wherein said input resistance changing means includes an input circuit disposed between output of said O2 -sensor and said microcomputer,
said input circuit including:
an analogue-to-digital converter having an input connected to the output of said O2 -sensor and an output connected to an input port of said microcomputer;
an input resistor connected to an input terminal of said analogue-to-digital converter;
a switching element connected between the other end of said input resistor and the ground potential,
wherein a junction between said input resistor and said switching element is connected to the ground potential by way of a resistor and a voltage source, and
wherein an ON/OFF control signal is applied from said microcomputer to said switching element to thereby correspondingly change resistance of said input circuit.
4. An O2 -sensor fault diagnosis apparatus according to claim 2,
wherein said input resistance changing mean presents a high input resistance to said O2 -sensor feedback control means when the feedback control is being performed, and applies a predetermined voltage to one end of an input resistor for said feedback control means upon decision of abnormality.
5. A fault diagnosis method for an O2 -sensor employed in a fuel supply control system of an internal combustion engine, comprising:
a first operation of forcibly varying an amount of fuel supplied to said internal combustion engine during a feedback control of the fuel supply to said engine in dependence upon an output signal supplied from an O2 -sensor for detecting concentration of oxygen contained in an exhaust gas of an internal combustion engine, to thereby compute if said O2 -sensor suffers an abnormality on the basis of an output signal state of said O2 -sensor; and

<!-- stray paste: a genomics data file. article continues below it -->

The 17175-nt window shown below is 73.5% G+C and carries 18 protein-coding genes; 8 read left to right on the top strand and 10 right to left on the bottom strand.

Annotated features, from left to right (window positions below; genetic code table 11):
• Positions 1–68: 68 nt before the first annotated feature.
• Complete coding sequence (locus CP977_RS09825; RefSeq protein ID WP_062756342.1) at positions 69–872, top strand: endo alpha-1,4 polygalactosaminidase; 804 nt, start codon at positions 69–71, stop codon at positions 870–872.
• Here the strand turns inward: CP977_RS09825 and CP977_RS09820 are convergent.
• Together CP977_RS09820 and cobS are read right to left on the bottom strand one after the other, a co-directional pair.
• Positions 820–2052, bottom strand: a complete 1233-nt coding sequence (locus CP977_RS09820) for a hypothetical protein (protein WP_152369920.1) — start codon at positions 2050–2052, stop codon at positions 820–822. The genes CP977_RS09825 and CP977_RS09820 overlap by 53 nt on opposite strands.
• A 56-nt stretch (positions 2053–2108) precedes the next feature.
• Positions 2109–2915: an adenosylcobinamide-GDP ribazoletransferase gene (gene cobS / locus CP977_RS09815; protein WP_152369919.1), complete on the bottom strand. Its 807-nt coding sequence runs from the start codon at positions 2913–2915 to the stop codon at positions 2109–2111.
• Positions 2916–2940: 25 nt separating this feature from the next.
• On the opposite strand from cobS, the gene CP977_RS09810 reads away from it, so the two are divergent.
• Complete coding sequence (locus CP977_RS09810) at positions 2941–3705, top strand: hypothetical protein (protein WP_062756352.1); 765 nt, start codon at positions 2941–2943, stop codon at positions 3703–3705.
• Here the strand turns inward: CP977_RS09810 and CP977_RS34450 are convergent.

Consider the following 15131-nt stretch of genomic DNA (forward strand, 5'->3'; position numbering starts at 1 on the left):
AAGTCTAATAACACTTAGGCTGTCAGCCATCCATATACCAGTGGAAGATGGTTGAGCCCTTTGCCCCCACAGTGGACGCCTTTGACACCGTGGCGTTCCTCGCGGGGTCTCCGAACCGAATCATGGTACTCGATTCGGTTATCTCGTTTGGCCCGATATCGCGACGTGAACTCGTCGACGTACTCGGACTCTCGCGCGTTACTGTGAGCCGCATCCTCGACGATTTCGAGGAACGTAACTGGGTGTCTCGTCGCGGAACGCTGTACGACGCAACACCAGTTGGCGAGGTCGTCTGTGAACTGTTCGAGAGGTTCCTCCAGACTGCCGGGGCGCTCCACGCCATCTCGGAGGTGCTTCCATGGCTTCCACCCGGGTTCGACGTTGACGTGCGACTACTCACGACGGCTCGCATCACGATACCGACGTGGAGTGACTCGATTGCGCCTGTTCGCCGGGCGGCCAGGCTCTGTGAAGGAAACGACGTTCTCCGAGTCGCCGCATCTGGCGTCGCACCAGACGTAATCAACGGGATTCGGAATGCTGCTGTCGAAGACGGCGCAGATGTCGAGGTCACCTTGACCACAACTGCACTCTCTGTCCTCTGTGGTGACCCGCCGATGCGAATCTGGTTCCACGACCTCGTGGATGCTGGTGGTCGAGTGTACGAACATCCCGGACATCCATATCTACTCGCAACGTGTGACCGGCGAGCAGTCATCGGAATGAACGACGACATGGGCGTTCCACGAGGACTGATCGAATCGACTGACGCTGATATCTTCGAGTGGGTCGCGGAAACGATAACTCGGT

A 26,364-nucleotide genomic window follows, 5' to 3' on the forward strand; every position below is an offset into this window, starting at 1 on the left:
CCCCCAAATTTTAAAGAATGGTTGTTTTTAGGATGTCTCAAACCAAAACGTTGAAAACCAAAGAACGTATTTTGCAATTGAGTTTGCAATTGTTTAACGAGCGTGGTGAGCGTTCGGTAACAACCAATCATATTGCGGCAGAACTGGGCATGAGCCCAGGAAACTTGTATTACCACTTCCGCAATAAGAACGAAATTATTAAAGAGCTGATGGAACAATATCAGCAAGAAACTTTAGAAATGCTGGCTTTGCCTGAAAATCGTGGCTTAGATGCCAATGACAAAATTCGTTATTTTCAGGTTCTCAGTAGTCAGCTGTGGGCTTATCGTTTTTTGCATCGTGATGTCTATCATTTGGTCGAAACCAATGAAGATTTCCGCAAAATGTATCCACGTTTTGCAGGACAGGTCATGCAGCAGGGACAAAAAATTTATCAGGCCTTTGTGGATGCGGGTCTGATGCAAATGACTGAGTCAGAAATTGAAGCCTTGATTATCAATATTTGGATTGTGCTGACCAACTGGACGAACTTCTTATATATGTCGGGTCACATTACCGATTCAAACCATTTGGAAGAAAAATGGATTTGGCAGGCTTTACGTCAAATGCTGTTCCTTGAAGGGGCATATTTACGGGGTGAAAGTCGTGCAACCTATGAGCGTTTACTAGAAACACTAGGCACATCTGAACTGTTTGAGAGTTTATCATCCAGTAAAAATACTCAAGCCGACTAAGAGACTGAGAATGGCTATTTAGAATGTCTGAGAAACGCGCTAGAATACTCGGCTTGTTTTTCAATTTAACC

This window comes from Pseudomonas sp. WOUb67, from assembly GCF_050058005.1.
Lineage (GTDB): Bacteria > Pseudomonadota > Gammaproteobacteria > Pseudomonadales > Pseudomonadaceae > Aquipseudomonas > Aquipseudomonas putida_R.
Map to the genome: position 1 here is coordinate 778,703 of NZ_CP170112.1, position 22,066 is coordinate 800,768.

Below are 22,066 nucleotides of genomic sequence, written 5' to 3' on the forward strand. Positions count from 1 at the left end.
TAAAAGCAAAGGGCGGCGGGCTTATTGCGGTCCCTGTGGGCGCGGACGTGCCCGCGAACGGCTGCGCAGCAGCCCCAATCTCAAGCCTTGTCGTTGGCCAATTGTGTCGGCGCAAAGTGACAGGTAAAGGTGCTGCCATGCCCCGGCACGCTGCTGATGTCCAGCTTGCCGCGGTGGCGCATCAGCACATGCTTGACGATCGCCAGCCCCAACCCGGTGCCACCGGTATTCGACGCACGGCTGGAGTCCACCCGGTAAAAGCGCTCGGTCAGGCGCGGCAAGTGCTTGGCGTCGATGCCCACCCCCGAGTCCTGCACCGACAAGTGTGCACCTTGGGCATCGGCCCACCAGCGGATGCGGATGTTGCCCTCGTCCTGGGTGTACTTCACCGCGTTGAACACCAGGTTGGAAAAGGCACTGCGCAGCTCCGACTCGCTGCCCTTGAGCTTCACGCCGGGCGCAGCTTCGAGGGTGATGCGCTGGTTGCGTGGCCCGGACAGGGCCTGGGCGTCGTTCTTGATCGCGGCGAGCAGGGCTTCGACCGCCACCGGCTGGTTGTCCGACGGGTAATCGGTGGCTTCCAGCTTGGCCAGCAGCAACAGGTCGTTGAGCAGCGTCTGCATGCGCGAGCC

a second operation of computing if an abnormality of the O2 -sensor exists in accordance with a second computation method which bears a stronger correlation to the abnormality of the O2 -sensor when the feedback control of the fuel supply to the engine is not performed.
6. An O2 -sensor fault diagnosis method according to claim 5,
wherein a voltage signal having different levels in dependence on ground-fault or wire breaking of an output line of said O2 -sensor is generated for the feedback loop.
7. An O2 -sensor fault diagnosis method according to claim 5,
wherein the abnormality detection for said O2 -sensor is effectuated when the operation state of said internal combustion engine is stable.
Description
BACKGROUND OF THE INVENTION

1. Field of the Invention

The present invention relates to a fault diagnosis method and apparatus for an O2 -sensor employed in a fuel supply control system of an internal combustion engine which is employed in a feedback control of a fuel supply to an internal combustion engine for determining whether or not the O2 -sensor suffers abnormality.

2. Description of Related Art

It is known that the output characteristic of an O2 -sensor employed for an air-fuel ratio control in an internal combustion engine undergoes variation as time lapses, as described in Japanese Unexamined Patent Application Publication No. 137633/1982 (JP-A-57-137633). Accordingly, if no measures are taken to cope with such time-dependent variation of the characteristic of the O2 -sensor, the performance of the internal combustion engine may deteriorate. Particularly, the gas mileage may drop and pollutant discharge may increase. Under the circumstances, a variety of O2 -sensor fault diagnosis apparatuses have heretofore been developed and widely employed.